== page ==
So how do things stand in N1’s case? The producer of this station’s television programming is the company Adria News l.l.c. Belgrade, founded and wholly owned by Adria News S.a.r.l. Luxembourg. The entire workforce engaged in the activity of producing and providing N1 media service, including broadcasting (editors, journalists, camera crew, and other staff), making decision on the audiovisual media service, as well as the equipment (studio, cameras, microphones, lighting, TV programme transmission equipment), is located in Serbia. On top of that, the engaged workforce is contractually employed, and all of the above equipment is owned by the Serbian company Adria News l.l.c. Belgrade. Incidentally, this was also confirmed by Adria News l.l.c. Belgrade’s managing director and N1 television’s editor-in-chief Jugoslav Ćosić, in the statement he gave at the Higher Court in Belgrade on 4 September this year, related to the charges that he had brought against Kurir.
When all these criteria from the Serbian and European legislation are applied to N1, it becomes crystal clear that Serbia has indisputable jurisdiction over this TV station, i.e. the media service provider. Following from this, the provision of the Law on Electronic Media stipulating that a permit is issued to a media service provider under Serbia’s jurisdiction should be applied. Given that the N1 television media service provider is under Serbia’s jurisdiction, the service itself should not be provided in Serbia without a permit issued by the regulatory body.
Directed towards Serbia
Although REM invokes the so-called country of origin principle, we need to point out that this principle actually prescribes that each service must comply with the rules of the country in which the service provider is located, i.e. that only one member state ought to have jurisdiction over an audiovisual media service provider. Contrary to REM’s position, the European legislation deems as abuse such instances as when television programming under the jurisdiction of one state is actually directed towards the territory of another state, in line with the principle of facticity and economic substance – the principles that REM ought to put into practice as well.
If the state wishes to ascertain if a media service provider’s broadcasting in a different country is wholly or mostly directed towards its state space, the laws and regulations allow it to refer to indicators such as the origin of the television advertising and subscription revenues, the main language of the service or the existence of programmes or commercial communications targeted specifically at the public in the member state where they are received. It is abundantly clear that N1 programming must be deemed as programming directed solely towards Serbia.
REM claims that, despite the actions taken - which they do not specify - it is not possible to establish if foreign media service providers’ programmes are altered by inserting domestic advertisements. However, it is easy to ascertain if such an interruption of an original programme actually exists – all it takes is asking the media service provider for the version of the original programme which has been broadcast abroad, and then comparing that version with the version rebroadcast in Serbia.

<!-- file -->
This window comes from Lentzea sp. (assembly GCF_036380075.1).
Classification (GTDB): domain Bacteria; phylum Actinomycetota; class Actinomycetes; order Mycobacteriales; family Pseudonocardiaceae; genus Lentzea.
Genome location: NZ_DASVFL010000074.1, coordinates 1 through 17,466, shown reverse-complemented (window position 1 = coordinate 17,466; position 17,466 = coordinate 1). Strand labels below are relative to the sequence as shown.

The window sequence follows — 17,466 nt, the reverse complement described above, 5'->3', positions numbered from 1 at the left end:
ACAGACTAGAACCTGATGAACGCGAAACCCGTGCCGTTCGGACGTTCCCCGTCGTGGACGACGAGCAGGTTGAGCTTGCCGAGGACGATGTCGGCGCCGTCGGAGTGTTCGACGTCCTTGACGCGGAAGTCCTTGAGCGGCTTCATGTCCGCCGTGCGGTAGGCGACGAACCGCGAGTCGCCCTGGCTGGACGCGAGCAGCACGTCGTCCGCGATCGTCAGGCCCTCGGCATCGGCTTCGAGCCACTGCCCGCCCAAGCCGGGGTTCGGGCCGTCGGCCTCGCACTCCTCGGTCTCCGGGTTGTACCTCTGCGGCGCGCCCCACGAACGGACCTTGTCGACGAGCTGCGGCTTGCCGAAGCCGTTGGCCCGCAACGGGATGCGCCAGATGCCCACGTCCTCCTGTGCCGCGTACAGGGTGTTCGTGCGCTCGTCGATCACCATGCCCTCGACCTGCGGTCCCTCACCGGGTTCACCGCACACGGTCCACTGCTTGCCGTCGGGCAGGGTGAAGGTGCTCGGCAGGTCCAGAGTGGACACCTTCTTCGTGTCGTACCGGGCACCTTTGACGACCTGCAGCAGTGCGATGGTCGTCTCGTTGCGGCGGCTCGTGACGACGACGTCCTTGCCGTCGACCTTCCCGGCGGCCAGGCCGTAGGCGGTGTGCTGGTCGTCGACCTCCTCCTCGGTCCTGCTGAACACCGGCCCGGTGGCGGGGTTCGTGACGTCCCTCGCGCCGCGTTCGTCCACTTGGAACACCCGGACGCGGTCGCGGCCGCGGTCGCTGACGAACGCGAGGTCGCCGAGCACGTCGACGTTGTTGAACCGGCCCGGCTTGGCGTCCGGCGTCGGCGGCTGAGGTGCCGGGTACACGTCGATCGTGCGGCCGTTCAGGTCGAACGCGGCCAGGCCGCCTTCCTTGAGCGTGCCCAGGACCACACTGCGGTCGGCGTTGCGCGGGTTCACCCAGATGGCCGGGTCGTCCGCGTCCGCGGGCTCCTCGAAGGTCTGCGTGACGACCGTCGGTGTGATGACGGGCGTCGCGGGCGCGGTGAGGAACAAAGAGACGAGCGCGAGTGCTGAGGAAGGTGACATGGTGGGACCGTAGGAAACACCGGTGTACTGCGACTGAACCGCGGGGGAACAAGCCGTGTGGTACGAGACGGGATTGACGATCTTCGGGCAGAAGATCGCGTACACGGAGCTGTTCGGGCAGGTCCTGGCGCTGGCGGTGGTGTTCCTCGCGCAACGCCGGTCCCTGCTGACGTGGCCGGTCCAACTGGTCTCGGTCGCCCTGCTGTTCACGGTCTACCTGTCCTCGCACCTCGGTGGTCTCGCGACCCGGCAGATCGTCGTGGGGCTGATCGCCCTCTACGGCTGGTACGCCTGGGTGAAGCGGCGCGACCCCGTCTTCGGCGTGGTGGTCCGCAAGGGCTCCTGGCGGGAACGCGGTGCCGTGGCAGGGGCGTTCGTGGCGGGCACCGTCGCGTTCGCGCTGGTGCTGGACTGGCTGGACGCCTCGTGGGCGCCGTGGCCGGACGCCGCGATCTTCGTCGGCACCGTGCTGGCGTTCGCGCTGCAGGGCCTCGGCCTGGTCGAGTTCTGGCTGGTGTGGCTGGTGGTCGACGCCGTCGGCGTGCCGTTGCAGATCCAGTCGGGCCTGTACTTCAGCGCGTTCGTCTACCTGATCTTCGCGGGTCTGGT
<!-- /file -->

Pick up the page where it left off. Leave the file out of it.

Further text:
N1 could not provide such information to the regulatory body for a very simple reason: there is no original programme broadcast by this television station abroad, there is only the original programme broadcast solely in Serbia. Therefore, programme rebroadcasting does not exist either in essence or in form.
It is high time things were called by their right name: N1 television is a domestic television station according to all the relevant criteria. Once it acquires its appropriate and rightful status, it will be able to take on all the duties and responsibilities that the other domestic market players have.
A cowardly tack to pressure journalists - REM decides Šolak is untouchable in Serbia as he brings charges against Serbian media in Switzerland.
United Group’s chairman Dragan Šolak has used Swiss courts as a beating stick for the Serbian media. Šolak triumphantly informed, and at the same time warned, the Serbian public that the court in Switzerland had ruled in his favour, passing a verdict against several media in Serbia, which must pay millions in damages to him on account of ‘violating Dragan Šolak’s personal rights’. The Serbian media have obviously come under fire from Switzerland and its courts, which agree to being used as a dangerous weapon threatening Serbian journalists. As the verdicts are summary, and the Serbia media left virtually without a possibility to defend themselves, Switzerland and its judiciary system have put themselves at the service of silencing the media in Serbia. This case illustrates best the absurdity that Šolak and his United Group have dragged all of us into, abundantly assisted by individuals from the Regulatory Authority for Electronic Media (REM). Here is why: The media owned by Šolak are untouchable to the Serbian laws – they abuse the status of a cross-border television, so that no one in Serbia can sue them. At the same time, their owner resorts to a cowardly strategy and seeks protection for himself outside Serbia – bringing charges against Serbian media at Swiss courts, knowing very well that in that case they practically cannot defend themselves. Holed up in Switzerland, Šolak is putting pressure on the Serbian media and stripping them of millions in this way, as well as getting court rulings banning them from ever mentioning his name in the future. It is hard to believe that, as a body regulating this portion of the Serbian media sphere, REM keeps silent, approves, and attempts to legalize such a grotesquely inappropriate state of affairs. Rather than do its job and declare as fake the registration of United Group’s media abroad, REM has allowed Dragan Šolak to take us all for a ride all the way from Switzerland.